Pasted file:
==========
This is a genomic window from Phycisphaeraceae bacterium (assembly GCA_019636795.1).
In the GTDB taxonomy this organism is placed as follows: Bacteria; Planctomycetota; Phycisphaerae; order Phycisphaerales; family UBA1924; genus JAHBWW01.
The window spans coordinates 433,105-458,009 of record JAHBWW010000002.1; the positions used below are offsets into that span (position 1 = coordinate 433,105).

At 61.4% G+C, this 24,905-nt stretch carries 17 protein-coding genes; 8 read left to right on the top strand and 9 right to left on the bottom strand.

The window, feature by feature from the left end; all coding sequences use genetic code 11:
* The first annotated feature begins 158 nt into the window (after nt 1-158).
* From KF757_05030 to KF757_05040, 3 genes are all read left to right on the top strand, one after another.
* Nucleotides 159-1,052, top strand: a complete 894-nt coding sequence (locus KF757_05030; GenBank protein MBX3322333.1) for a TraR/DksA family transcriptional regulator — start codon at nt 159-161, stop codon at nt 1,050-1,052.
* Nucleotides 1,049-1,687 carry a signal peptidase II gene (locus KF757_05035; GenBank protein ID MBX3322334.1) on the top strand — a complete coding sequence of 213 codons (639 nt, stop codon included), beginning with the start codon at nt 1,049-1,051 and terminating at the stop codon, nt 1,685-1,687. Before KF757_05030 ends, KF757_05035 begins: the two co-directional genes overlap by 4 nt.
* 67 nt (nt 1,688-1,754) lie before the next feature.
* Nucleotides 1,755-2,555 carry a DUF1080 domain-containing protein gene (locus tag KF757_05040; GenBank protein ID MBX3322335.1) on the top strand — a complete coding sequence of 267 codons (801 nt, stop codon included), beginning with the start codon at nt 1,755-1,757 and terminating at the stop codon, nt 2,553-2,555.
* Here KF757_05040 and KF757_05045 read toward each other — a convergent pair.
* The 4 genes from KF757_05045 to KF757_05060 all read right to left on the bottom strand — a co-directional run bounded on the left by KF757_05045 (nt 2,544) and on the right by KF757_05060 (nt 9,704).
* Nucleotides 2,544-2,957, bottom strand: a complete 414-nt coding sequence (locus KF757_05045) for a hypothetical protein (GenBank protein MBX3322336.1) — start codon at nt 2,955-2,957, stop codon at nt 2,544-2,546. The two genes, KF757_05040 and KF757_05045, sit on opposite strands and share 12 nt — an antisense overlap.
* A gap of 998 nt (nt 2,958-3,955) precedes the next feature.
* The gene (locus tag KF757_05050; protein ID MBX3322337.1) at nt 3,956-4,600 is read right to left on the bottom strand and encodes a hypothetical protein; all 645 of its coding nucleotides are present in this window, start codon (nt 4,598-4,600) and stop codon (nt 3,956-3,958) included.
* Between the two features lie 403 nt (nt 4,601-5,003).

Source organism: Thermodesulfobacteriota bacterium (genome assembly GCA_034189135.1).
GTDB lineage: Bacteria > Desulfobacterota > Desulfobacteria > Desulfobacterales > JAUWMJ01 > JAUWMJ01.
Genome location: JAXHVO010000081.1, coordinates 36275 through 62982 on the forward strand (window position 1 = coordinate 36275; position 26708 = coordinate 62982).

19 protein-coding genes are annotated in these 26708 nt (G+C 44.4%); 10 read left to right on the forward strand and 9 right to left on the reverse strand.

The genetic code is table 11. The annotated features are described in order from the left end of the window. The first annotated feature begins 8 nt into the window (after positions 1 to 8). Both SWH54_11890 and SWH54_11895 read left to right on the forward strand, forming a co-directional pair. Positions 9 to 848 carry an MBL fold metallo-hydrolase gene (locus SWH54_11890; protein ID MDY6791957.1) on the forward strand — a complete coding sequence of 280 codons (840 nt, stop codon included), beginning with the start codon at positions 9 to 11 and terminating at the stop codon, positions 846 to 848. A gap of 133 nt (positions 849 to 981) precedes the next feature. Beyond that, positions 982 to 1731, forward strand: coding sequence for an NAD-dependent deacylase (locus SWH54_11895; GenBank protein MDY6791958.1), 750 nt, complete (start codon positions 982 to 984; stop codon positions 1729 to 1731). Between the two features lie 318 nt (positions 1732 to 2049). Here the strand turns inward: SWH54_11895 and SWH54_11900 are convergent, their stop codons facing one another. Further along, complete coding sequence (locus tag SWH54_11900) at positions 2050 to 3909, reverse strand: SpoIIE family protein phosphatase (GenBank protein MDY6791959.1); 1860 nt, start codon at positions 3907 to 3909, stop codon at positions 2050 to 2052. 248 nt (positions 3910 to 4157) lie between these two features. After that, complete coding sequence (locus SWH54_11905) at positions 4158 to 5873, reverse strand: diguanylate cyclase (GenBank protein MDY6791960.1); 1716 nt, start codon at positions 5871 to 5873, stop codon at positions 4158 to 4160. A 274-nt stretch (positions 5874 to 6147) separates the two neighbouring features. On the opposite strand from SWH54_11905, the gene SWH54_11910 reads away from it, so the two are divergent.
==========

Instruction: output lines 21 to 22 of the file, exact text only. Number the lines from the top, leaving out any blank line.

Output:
19 protein-coding genes are annotated in these 26708 nt (G+C 44.4%); 10 read left to right on the forward strand and 9 right to left on the reverse strand.

The genetic code is table 11. The annotated features are described in order from the left end of the window. The first annotated feature begins 8 nt into the window (after positions 1 to 8). Both SWH54_11890 and SWH54_11895 read left to right on the forward strand, forming a co-directional pair. Positions 9 to 848 carry an MBL fold metallo-hydrolase gene (locus SWH54_11890; protein ID MDY6791957.1) on the forward strand — a complete coding sequence of 280 codons (840 nt, stop codon included), beginning with the start codon at positions 9 to 11 and terminating at the stop codon, positions 846 to 848. A gap of 133 nt (positions 849 to 981) precedes the next feature. Beyond that, positions 982 to 1731, forward strand: coding sequence for an NAD-dependent deacylase (locus SWH54_11895; GenBank protein MDY6791958.1), 750 nt, complete (start codon positions 982 to 984; stop codon positions 1729 to 1731). Between the two features lie 318 nt (positions 1732 to 2049). Here the strand turns inward: SWH54_11895 and SWH54_11900 are convergent, their stop codons facing one another. Further along, complete coding sequence (locus tag SWH54_11900) at positions 2050 to 3909, reverse strand: SpoIIE family protein phosphatase (GenBank protein MDY6791959.1); 1860 nt, start codon at positions 3907 to 3909, stop codon at positions 2050 to 2052. 248 nt (positions 3910 to 4157) lie between these two features. After that, complete coding sequence (locus SWH54_11905) at positions 4158 to 5873, reverse strand: diguanylate cyclase (GenBank protein MDY6791960.1); 1716 nt, start codon at positions 5871 to 5873, stop codon at positions 4158 to 4160. A 274-nt stretch (positions 5874 to 6147) separates the two neighbouring features. On the opposite strand from SWH54_11905, the gene SWH54_11910 reads away from it, so the two are divergent.